Even though we still think of them as children, under the law when a teen turns 18, they are considered an adult. Being an adult allows them to vote, serve in the military, serve on a jury, sign a contract and get married without your consent. This is a big change from when they were 17. Here are a few things to keep in mind when your teen turns 18:
- All males with US citizenship (with very few exceptions) must register for the selective service upon reaching the age of 18.
- Although not required, this is a great time for your kids to register to vote.
- When your children turn 18, you no longer automatically have the authority to make healthcare decisions for them. And this is true even if they are still covered by your health insurance and you are paying the bill. This means that if your child has an accident or illness and is temporarily disabled, you may need court approval to act on their behalf or even to be informed of their medical status.
- Despite the fact that you are paying for their education, the FERPA law says you no longer have access to your child’s grades once they turn 18. That’s right, you can call the registrar and ask to see your 18-year-old’s transcript and they will not share it with you even though you’re the one signing the tuition checks.
Four Forms You Need When Your Child Turns 18
For a parent, the instinct to protect never ends. When your child turns 18, however, your legal right to access their records — medical, financial, and academic —comes to an abrupt halt, regardless of whether they are still in high school or covered by your health insurance plan.
Here are 4 forms parents, along with their teens, can complete so that they can continue to provide support to their teen in case of emergency.
- HIPAA Waiver-- After your child turns 18, the privacy of their personal health information is also protected under the Health Insurance Portability and Accountability Act, known as HIPAA. A HIPAA release form can be easily obtained online for free or from your child’s doctor’s office. Some states require that the signature be witnessed or even notarized, others do not.
- Medical Power of Attorney—Have your young adult sign a medical Power of Attorney document when they turn 18. This document appoints an individual to make health care decisions on their behalf should they become incapacitated due to serious injury or illness. If your child is going to college out of state, or simply moving away, it is important to research the documents you need in both your home state and the state where your child will be living either part-time or permanently.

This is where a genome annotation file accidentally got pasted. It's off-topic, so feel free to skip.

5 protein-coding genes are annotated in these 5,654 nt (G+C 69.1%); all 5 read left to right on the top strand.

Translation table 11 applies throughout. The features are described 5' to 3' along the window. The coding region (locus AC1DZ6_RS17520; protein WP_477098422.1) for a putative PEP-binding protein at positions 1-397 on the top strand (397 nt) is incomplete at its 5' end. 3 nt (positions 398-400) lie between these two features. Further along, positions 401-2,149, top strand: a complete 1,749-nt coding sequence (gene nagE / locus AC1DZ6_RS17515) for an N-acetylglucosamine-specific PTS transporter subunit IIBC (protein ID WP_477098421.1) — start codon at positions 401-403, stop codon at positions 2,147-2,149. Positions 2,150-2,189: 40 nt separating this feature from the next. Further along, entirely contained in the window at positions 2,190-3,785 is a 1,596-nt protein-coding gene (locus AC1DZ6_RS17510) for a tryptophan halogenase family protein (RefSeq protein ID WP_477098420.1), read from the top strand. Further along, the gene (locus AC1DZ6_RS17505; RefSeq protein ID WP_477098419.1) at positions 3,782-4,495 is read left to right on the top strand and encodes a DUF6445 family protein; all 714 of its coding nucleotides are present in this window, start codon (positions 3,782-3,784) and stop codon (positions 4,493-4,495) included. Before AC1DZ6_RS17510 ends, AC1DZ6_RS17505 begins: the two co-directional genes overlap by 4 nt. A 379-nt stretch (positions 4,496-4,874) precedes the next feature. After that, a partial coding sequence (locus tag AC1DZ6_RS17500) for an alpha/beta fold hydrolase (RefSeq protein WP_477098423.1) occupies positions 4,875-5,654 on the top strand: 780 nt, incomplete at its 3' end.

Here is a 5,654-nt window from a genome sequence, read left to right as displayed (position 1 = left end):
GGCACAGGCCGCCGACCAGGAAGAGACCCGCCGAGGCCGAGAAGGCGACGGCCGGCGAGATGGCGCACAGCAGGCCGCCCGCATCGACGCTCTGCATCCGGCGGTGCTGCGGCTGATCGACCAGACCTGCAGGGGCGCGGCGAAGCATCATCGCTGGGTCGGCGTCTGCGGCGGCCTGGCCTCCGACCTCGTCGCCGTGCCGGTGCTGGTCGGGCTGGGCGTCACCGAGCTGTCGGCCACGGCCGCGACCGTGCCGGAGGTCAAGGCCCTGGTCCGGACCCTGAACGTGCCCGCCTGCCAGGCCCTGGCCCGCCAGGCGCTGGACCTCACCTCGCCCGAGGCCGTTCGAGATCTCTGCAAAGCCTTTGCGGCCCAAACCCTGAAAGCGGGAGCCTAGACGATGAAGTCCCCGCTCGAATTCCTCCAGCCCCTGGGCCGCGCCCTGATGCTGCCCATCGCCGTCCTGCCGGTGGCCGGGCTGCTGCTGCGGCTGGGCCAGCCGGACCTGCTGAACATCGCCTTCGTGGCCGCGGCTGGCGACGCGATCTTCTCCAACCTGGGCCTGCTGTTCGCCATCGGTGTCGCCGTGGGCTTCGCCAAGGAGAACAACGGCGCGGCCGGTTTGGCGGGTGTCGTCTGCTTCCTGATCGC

- Durable Power of Attorney—Discuss with your teen the need for a Durable Power of Attorney, which would allow you to handle his or her financial affairs (pay their student loan bills, make car payments, access their bank accounts, pay taxes, etc.) if they were to become incapacitated—or even choose to study abroad. Here again, confer with your attorney because different states have different rules.
- FERPA Waiver (if they attend college)--The Family Educational Rights and Privacy Act, or FERPA is designed to protect the privacy of educational records, including report cards, disciplinary actions, and test results. FERPA permits parents to access those records, request corrections as needed, and determine who else gets to see those records when their child is a minor. When the student turns 18, however, their academic record becomes solely their own, regardless of who pays the tuition. Most colleges will not release education records to parents without the student’s written consent — a FERPA waiver.
For more information on your teen flying the coop and how to help them gracefully, check out this article on GrownandFlown.com: https://grownandflown.com/18-college-kid-emergency-legal-forms-parents/.
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